This was the case roughly till the end of the 18th century, but afterwards the guilds were more interested in organizing the business and trade.

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3 hours ago, El Duce said:

The nipple looks okay but for some reason it looks as if the stick has been planed thinner on the the bottom facet so there is less wood from the nipple compared to the top. 

Could you show the other side of stick and frog to see if there is anything altered? The metal underslide looks very assymetrical, so it's possible that the frog and stick were altered to fit and possibly both weren't going together from the beginning.

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11 hours ago, martin swan said:

I am pretty dubious about whether the mounts go with the stick.

I also think that the mounts are a Bausch "hommage" rather than the real thing - but I like the frog a bit more than the button :D

It won't be that unusual if frog/adjuster and stick were made by different specialist shops. You could look into Deutsche Bogenmacher and will find that several of the pictured Bausch (shop) bows have buttons much wider than the sticks, and that a long thin nose of the head was also common, the rather long ferrule, too. I agree with the opinions above that such an adjuster thread points to a relative early period, i.e. pre ca.1870.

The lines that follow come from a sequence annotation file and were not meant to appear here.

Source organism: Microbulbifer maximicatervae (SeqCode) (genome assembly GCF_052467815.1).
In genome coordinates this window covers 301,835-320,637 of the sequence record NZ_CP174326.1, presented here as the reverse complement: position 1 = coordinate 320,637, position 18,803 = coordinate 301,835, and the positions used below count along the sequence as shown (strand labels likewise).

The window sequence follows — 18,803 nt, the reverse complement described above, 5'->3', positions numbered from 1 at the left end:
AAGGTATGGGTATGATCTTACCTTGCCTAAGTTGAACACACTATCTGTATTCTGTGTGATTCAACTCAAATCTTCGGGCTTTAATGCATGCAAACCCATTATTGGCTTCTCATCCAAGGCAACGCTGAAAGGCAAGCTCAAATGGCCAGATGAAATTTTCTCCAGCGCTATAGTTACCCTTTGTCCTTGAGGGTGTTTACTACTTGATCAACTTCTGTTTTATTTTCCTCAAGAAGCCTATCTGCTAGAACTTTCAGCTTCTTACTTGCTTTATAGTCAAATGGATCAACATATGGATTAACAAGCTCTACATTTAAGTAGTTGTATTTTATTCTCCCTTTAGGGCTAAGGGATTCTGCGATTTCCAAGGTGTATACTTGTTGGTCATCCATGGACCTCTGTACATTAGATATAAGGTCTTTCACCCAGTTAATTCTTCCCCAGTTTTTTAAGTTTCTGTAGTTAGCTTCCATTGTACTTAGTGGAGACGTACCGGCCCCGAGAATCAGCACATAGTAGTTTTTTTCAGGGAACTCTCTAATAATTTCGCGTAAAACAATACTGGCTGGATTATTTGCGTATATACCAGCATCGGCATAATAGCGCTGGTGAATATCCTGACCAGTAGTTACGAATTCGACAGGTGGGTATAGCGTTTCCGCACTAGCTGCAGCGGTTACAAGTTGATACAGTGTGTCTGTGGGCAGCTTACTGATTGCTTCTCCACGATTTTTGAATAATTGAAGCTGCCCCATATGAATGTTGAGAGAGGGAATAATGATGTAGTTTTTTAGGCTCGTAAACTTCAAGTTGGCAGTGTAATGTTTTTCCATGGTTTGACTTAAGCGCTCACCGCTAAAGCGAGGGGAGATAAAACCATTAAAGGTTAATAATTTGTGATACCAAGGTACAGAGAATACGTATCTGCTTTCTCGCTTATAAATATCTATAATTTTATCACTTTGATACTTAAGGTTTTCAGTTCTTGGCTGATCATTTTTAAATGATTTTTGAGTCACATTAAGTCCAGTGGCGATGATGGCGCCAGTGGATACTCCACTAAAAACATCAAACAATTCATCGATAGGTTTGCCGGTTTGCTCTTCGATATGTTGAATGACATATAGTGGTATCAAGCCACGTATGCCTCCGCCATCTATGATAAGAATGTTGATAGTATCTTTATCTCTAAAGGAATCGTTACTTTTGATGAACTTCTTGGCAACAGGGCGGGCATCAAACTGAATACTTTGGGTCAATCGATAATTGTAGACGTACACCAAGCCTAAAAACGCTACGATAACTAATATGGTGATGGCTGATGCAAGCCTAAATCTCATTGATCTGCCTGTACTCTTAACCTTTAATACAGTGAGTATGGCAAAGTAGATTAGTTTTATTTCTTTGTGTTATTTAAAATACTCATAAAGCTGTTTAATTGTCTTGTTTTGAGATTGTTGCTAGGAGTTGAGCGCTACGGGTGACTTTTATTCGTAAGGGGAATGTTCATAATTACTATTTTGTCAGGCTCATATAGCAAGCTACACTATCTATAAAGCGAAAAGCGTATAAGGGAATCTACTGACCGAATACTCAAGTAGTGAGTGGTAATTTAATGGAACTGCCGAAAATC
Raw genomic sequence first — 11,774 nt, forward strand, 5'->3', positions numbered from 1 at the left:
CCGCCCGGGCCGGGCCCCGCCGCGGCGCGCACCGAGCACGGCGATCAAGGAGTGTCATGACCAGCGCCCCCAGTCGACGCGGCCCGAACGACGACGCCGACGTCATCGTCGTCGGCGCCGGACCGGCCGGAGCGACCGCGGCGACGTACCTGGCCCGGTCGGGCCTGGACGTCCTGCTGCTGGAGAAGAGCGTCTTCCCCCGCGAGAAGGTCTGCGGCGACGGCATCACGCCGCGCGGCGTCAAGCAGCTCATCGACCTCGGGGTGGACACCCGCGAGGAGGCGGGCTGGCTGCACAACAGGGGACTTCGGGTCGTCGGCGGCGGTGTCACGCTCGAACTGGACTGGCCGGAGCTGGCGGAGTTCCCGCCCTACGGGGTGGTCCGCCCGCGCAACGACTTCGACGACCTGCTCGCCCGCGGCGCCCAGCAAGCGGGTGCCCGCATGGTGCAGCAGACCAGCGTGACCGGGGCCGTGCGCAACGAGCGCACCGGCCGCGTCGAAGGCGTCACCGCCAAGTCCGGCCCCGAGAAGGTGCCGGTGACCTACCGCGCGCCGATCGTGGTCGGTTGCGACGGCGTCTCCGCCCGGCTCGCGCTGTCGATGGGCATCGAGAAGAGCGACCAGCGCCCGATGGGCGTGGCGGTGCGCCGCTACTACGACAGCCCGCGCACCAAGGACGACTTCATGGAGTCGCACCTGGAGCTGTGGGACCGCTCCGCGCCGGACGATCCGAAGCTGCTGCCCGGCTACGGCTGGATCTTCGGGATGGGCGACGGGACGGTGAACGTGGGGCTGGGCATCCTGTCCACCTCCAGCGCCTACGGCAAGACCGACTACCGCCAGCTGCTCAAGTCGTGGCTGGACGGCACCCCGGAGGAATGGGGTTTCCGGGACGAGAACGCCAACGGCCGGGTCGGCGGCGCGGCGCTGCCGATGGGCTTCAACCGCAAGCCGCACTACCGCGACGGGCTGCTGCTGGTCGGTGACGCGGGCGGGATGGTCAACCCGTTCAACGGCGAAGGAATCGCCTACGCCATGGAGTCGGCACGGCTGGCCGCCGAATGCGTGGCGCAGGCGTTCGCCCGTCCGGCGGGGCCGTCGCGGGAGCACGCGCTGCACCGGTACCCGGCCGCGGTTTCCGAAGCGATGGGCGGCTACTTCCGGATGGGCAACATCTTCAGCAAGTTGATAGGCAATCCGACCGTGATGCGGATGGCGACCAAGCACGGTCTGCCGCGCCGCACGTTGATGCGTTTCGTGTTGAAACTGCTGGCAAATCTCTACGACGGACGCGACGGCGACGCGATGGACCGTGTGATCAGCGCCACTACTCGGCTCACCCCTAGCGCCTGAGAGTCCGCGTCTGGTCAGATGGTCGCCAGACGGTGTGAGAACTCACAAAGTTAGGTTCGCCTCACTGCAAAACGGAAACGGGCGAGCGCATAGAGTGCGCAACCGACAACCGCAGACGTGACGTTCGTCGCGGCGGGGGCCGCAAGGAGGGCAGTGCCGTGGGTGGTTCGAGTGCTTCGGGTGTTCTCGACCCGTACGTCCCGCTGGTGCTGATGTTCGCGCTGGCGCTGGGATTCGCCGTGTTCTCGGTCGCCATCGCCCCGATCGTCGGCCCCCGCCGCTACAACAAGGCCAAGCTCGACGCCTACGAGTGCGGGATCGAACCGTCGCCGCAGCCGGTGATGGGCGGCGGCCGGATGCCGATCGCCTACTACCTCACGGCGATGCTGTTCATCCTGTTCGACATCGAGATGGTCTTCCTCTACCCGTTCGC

What makes me wonder is the significant difference between the diagonal facettes of the upper metal slide of the frog, but I found this feature also sometimes at fast produced bows from the period. That's all very difficult to judge by photos.

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The collar on the adjuster should surely be round where it meets the stick for 1870 - Ludwig Bausch Jr etc? It appears to have a sharp edge ...

Also the ebony ring is quite wide.

We've had a couple of later Bausch bows and this just doesn't seem to have the quality - too many sharp edges where they should be round and round where they should be sharp!

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22 minutes ago, martin swan said:

The collar on the adjuster should surely be round where it meets the stick for 1870 - Ludwig Bausch Jr etc? It appears to have a sharp edge ...

Also the ebony ring is quite wide.

We've had a couple of later Bausch bows and this just doesn't seem to have the quality - too many sharp edges where they should be round and round where they should be sharp!

I was talking more about period and style. It's not a Bausch shop bow, or made for them by a recognizable maker, on that we can agree. I mentioned the chamfers of the head before.